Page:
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Ilam Famous Villages

Not everything within the Staffordshire Moorlands and the Derbyshire Dales is located or based around industry. In fact, quite the opposite is the real case; and this is no different for a little-known gem in the middle of the countryside that you will absolutely adore.

Situated in the Peak District National Park, this place is indeed Ilam (pronounced ‘eye-lamb’). And let’s just say that ‘lambs’ are one of the star attractions of this place – of course, that’s not the reason to go on its own, but in the springtime, they are so cute.

This really isn’t a place for those fun-seekers who really crave the adrenaline rush of whizzing round at sixty miles an hour, but don’t be put off by taking life a little slower whilst on holiday. Sometimes, all you crave is a bit of peace and quiet, away from everything and everyone – and this place really certainly offers a dose of that, giving you the chance to truly recharge your batteries.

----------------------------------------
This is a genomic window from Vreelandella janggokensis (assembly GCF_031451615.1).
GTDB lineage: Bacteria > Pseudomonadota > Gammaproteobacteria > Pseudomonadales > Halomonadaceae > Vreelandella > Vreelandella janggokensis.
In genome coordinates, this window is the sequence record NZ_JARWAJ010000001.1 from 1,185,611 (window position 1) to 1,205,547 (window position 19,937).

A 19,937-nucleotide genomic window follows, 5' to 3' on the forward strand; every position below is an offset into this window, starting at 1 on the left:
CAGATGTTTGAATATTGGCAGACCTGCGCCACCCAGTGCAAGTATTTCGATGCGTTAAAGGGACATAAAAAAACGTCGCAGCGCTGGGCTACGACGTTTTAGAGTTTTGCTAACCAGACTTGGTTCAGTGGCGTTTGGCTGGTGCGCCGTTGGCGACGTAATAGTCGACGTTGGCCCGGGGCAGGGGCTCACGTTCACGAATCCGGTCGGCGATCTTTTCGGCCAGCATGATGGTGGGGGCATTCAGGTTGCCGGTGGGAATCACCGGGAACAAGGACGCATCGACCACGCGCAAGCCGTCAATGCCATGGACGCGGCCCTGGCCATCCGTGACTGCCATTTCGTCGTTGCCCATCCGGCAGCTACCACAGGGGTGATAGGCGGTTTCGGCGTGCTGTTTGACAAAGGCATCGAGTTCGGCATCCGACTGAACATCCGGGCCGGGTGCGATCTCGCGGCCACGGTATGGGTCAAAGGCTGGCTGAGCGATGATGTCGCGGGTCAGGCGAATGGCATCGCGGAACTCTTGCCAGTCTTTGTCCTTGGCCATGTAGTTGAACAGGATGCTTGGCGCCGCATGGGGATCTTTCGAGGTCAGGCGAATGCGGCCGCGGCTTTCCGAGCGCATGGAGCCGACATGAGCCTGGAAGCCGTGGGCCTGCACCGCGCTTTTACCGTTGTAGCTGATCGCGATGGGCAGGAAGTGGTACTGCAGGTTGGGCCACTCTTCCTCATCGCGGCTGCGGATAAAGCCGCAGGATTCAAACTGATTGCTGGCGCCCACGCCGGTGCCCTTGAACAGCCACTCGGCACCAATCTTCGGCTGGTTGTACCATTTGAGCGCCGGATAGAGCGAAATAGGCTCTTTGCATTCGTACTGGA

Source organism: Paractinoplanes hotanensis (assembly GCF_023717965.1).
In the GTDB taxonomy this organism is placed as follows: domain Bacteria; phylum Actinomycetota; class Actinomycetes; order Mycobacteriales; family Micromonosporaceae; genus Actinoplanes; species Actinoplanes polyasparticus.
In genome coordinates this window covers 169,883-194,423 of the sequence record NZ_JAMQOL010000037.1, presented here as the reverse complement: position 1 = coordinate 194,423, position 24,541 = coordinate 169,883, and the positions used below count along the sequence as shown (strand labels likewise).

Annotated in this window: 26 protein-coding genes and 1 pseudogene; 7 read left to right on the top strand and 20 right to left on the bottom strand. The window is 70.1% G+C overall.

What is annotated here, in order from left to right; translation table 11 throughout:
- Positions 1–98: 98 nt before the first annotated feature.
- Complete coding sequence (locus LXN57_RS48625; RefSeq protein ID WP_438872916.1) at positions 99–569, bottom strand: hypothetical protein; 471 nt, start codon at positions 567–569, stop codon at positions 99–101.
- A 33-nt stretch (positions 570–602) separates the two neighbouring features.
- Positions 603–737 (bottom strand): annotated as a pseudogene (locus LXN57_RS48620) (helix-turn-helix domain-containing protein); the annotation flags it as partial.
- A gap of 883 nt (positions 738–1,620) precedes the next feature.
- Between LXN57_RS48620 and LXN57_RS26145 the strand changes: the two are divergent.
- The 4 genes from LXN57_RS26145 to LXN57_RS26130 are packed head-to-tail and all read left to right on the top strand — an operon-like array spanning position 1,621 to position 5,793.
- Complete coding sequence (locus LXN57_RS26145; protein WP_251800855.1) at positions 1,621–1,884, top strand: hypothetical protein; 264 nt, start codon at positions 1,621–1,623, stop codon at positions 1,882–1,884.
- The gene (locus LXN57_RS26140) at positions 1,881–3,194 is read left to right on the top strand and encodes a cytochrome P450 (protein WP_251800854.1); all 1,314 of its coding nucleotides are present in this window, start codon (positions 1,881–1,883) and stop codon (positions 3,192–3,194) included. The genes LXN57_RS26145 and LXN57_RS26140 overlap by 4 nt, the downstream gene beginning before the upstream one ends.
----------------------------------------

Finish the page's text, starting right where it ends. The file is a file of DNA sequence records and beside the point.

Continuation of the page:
In a world which is running at a pace which is faster than ever, Ilam will give you the chance to really live life in the slow lane – not in a boring way, but a way in which you can appreciate the sights and sounds of a place which you probably never knew existed.

Did you know: Ilam was the first community in the UK to phase out incandescent light bulbs?

I Am Ilam

There is so much more to Ilam than what you see at first glimpse of the rolling mountains (those hills really give your shoes a run for their money) – you could really get lost in it all and you may never want to leave. Breathe in the air and smell the beautifully cut grass of the park. Listen and all you will hear is the River Manifold and the occasional bird of prey.

Look around and all you will see is the little ice cream van which has been there for all the time that I have known this little hamlet and the green, green grass of home. Really, what isn’t there to love?

Ilam Park Manifold River